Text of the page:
Week of June 27 – July 3 (Red) Compared to June 20 – June 26 (Blue) for Russian Government:

A couple of last week’s major stories continued to attract attention this week, with related terms showing up in purple in the week-to-week comparison cloud.  These include, for example, the nomination of St. Petersburg Governor Valentina Matvienko to become Speaker of the Federation Council.  With the approval of Medvedev and Putin, this week Matvienko agreed to accept the new position.  Opposition formed in Saint Petersburg, with young Yabloko party members protesting in the street on Wednesday and the formation of an opposition bloc entitled “St. Petersburg against Matvienko.”  As the city’s governor since 2003, Matvienko had become increasingly unpopular.  Resented by local residents for her government’s failure to clear the streets of snow and ice in the winter, many have speculated that Matvienko’s move was part of an effort to buoy support for the United Russia party in preparation for the upcoming Duma elections this December.  This story’s continued prominence is indicated by the frequency of words such as “петербург” (Petersburg), “федерации” ([of the] federation), and “совет” (council) in the week’s overall cloud.  Drilling down into specific media segments, the attention garnered by Matvienko’s high profile move becomes even more apparent, with her name (“Матвиенко”) and the word “губернатор” (governor) appearing among the new high frequency words in this week’s Mainstream Media word cloud.

Week of June 27 – July 3 (Red) Compared to June 20 – June 26 (Blue) for Russian Mainstream Media:

Some additional prominent topics in the week’s news also become more apparent on examining some of the other week-to-week comparisons for particular media segments.  The ongoing controversy surrounding the corruption accusations against and trial of former Orange Revolution leader Yulia Tymoshenko in Ukraine, for example, attracted the attention of some news segments more than others.  The former prime minister was indicted last December for abuse of power, with President Victor Yanukovich claiming that she illegally used $425 million in “Kyoto money” (money received from the sale of of carbon emission quotas) to finance pensions.  If she is found guilty, Tymoshenko will be banned from holding political office.  While some variant on “Украина” (Ukraine) appears as a high frequency word over the last couple of weeks in the Mainstream Media and the Popular Blogs word clouds, this topic appears not to have received equal attention in all media segments.  A comparison between popular blogs and TV media shows that this story appears to have gotten significantly more attention in the blogosphere than in television news coverage – demonstrated by the appearance of “Украины” in red in the word cloud comparing these two media segments.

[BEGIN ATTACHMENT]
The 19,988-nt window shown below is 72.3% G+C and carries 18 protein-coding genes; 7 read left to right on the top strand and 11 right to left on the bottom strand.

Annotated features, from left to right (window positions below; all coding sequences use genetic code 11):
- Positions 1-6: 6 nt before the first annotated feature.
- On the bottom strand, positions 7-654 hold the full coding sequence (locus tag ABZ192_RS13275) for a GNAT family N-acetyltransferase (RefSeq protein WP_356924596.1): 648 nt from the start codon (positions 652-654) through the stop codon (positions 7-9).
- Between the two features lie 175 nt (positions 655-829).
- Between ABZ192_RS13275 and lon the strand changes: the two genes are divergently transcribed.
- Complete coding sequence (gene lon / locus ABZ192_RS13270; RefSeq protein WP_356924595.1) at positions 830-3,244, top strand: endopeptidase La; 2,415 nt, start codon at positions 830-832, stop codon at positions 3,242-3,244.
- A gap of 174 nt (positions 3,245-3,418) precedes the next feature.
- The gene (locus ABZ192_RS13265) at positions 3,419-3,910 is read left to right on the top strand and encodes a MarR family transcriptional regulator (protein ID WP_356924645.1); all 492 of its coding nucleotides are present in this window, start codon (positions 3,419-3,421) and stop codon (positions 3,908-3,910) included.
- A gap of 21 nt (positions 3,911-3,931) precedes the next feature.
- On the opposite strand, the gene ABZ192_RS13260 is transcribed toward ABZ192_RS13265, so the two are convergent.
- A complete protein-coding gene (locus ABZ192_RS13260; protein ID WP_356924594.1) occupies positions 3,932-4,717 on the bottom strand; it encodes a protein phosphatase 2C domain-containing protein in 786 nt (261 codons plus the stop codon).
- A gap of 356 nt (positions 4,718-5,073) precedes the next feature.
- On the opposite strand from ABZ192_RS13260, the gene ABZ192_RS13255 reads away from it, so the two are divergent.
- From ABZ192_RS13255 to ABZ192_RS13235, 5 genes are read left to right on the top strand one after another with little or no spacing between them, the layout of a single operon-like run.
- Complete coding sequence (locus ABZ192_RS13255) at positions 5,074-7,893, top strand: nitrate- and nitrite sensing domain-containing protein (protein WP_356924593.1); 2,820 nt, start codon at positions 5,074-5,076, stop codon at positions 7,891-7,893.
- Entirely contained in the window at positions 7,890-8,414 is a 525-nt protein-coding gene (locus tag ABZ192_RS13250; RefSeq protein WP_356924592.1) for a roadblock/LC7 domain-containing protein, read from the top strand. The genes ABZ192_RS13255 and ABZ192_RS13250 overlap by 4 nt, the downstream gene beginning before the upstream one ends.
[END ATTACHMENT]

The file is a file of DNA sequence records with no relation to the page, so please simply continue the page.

Russian Popular Blogs (Red) versus Television (Blue) for Week of June 27 – July 3:

A similar contrast can be seen in the coverage of ongoing conflict between Russia and Belarus over unpaid electricity debt for April and May.  Belarus, which has been suffering a deep economic crisis over the last several months owes Russia some 1.2 billion rubles ($43 million) – a situation which came to a crisis this week, with the Kremlin threatening to cut off Belorussian electricity supplies if this debt was not repaid by Wednesday.  Though the immediate crisis was resolved by week’s end with Belarus promising to pay its debt and Russia restoring power supplies, the tension between the two countries continued, with disagreement as to the extent to which natural gas prices should be reduced in light of the recent Belarusian currency devaluation.  This story, as with that concerning Ukraine, appears to have received more attention in some media segments than others.  In contrast to the Ukrainian trial, this story seems to have been covered more by television and mainstream media and received less scrutiny in the blogosphere.  Note the appearance of “Белоруссия” (Belarus) in blue in the word cloud comparing high frequency words in the week’s TV and Popular Blog media segments.